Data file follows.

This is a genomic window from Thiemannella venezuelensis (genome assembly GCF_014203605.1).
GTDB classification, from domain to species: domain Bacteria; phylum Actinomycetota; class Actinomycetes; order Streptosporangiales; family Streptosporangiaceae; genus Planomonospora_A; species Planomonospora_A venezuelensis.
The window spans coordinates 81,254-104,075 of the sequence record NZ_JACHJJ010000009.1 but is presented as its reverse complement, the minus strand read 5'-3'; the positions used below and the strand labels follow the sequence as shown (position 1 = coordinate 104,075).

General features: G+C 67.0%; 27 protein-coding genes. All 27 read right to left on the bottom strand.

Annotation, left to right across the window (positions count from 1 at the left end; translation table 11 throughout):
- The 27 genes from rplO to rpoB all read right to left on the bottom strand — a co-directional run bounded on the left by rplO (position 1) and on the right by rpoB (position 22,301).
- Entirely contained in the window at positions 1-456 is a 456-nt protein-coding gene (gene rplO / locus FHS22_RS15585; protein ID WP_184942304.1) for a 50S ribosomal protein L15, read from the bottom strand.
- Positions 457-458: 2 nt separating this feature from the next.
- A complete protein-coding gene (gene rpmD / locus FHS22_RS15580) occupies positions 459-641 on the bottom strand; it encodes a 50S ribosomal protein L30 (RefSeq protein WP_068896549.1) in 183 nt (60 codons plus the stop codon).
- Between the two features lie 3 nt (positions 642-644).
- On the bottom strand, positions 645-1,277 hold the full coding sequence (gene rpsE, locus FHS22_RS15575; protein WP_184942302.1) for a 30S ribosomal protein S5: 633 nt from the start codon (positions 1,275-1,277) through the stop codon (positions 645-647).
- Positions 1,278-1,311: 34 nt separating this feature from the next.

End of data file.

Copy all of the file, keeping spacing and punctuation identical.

This is a genomic window from Thiemannella venezuelensis (genome assembly GCF_014203605.1).
GTDB classification, from domain to species: domain Bacteria; phylum Actinomycetota; class Actinomycetes; order Streptosporangiales; family Streptosporangiaceae; genus Planomonospora_A; species Planomonospora_A venezuelensis.
The window spans coordinates 81,254-104,075 of the sequence record NZ_JACHJJ010000009.1 but is presented as its reverse complement, the minus strand read 5'-3'; the positions used below and the strand labels follow the sequence as shown (position 1 = coordinate 104,075).

General features: G+C 67.0%; 27 protein-coding genes. All 27 read right to left on the bottom strand.

Annotation, left to right across the window (positions count from 1 at the left end; translation table 11 throughout):
- The 27 genes from rplO to rpoB all read right to left on the bottom strand — a co-directional run bounded on the left by rplO (position 1) and on the right by rpoB (position 22,301).
- Entirely contained in the window at positions 1-456 is a 456-nt protein-coding gene (gene rplO / locus FHS22_RS15585; protein ID WP_184942304.1) for a 50S ribosomal protein L15, read from the bottom strand.
- Positions 457-458: 2 nt separating this feature from the next.
- A complete protein-coding gene (gene rpmD / locus FHS22_RS15580) occupies positions 459-641 on the bottom strand; it encodes a 50S ribosomal protein L30 (RefSeq protein WP_068896549.1) in 183 nt (60 codons plus the stop codon).
- Between the two features lie 3 nt (positions 642-644).
- On the bottom strand, positions 645-1,277 hold the full coding sequence (gene rpsE, locus FHS22_RS15575; protein WP_184942302.1) for a 30S ribosomal protein S5: 633 nt from the start codon (positions 1,275-1,277) through the stop codon (positions 645-647).
- Positions 1,278-1,311: 34 nt separating this feature from the next.